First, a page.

Dinner for Four by Angela Caldin
Edward and Jane Rochester
Catherine Linton and Heathcliff
The Rochesters arrived first, Jane leading the way, while her husband’s right hand rested on her shoulder as she guided him towards the table. At his heels trudged a long-haired black and white Newfoundland dog, loyally glued to its master. Jane apologised for the dog and said she hoped it would be acceptable for Pilot to lie under the table as he was too old to be left alone now. They sat down at opposite sides of the round table and Pilot flopped on Edward Rochester’s feet.
A few moments later, the door was flung open and Catherine Linton, a few months’ pregnant with Edgar Linton’s child, came bursting into the room.
‘It’s so good to be here’ she exclaimed, ‘So good to get out and about. Edgar’s away on business, so he can’t keep me cooped up inside and I can get Heathcliff to come out with me.’
Behind her, a tall, dark, brooding fellow entered the room looking sullen and bad-tempered. He eyed the other guests with something akin to contempt, but Catherine led him to the table where she sat him down between Jane and Edward before installing herself on the chair opposite him.
Resting her elbows on the table and cupping her chin on her hands, Catherine looked Edward Rochester up and down.
‘You look as though you’ve been through the wars’ she observed.
‘I was in a fire’ he replied, ‘lost my left hand and my eyesight.’
Cathy responded in a husky voice ‘It makes you very attractive, dark and interesting, but damaged, just my type.’
‘Shut it Catherine Earnshaw’ growled Heathcliff at the other side of the table, ‘remember you’re here with me.’
Jane pursed her lips and positioned her wrists correctly on the table. Heathcliff eyed her up and down with blazing black eyes.
‘You should let your hair down; wear something that doesn’t have such a high neck. You’re a very good looking woman.’
Jane flushed a deep red as the physical bulk of Heathcliff leaned towards her. She felt the pull of his powerful body and his even more powerful personality. Edward Rochester reached for his wife’s hand.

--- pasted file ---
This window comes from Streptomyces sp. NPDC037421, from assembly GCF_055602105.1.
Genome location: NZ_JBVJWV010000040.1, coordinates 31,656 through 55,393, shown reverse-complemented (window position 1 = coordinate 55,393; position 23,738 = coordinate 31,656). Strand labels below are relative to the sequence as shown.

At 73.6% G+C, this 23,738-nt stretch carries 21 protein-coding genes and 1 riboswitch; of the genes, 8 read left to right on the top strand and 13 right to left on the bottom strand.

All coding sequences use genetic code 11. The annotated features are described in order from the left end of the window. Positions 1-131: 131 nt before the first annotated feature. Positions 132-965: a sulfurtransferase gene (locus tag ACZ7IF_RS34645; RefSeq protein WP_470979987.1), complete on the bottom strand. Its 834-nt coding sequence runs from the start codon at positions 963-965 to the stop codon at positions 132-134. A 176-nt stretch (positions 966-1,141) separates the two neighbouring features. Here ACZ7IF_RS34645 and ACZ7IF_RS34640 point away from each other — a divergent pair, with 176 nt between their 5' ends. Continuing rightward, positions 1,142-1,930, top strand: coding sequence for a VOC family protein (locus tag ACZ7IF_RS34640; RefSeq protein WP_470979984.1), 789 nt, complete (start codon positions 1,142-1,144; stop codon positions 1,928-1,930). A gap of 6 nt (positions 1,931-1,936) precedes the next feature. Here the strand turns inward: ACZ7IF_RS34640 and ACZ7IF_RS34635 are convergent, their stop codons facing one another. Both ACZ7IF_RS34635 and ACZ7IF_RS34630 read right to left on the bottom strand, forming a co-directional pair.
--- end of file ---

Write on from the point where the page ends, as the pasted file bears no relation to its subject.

Cathy snapped ‘Heathcliff, by the same token, you’re here with me, and just because I’m pregnant doesn’t mean you can flirt with any woman you meet.’
‘I’ll do exactly as I please,’ snarled Heathcliff, ‘just as you’ve always done, running after any man who has a big house and a smart set of clothes.’
In their heavenly writing attic, Charlotte and Emily Brontë looked at each other in consternation and distress.
‘I warned you about this’ said Charlotte, ‘I told you that Heathcliff was just too unpleasant and bad to be a hero. You’ve made him far too cruel to the women in his life and now he’s starting in on Jane.’
‘Well, I told you you’d made Jane Eyre just too moral and pure for words, but at the same time quite steely and controlling. She could only really marry Rochester once he was handicapped and had to depend on her. It’s just not normal or natural, no wonder she’s attracted to a red-blooded male like Heathcliff,’ said Emily. ‘And look at the way Rochester is responding to Cathy. He clearly would like someone a bit less straight-laced.’
The four Brontë creations ate their way through roast beef with Yorkshire pudding followed by apple pie and custard. Pilot contented himself with some scraps of fat and gristle. The conversation settled down to range over the management of large estates which Cathy and Rochester found interesting and the relevance of the bible which Jane and Heathcliff fought over keenly. By the end of the evening, Jane had undone the top two buttons of her high necked dress, Heathcliff had smoothed down his wild black hair to look more respectable and Cathy had taken Edward’s hand and run it over her fine features so that he would remember her striking beauty. After the last wine glass had been drained, Jane and Edward repaired to Thornton Hall, invigorated and excited, while Cathy and Heathcliff returned to Thrushcross Grange to bicker and fight their way through the rest of Edgar’s absence.
Charlotte heaved a sigh of relief: at least her creations had weathered the temptations of the evening to return together to the marital home to continue their blissful union in which, Charlotte was sure, no cloud troubled the clear blue sky of their relationship. Emily smiled her enigmatic smile as she followed Cathy and Heathcliff home: what an amazing couple she had created; they couldn’t live together and they couldn’t live apart, they fed on one another and drained each other dry, they were the ultimate warring, passionate pairing, desiring but desperately dangerous. They had nothing but death and despair in front of them while the Rochesters, she felt, had dryness and dreariness. Really, Charlotte could be so boring and predictable at times; she should get out more onto the savage moors.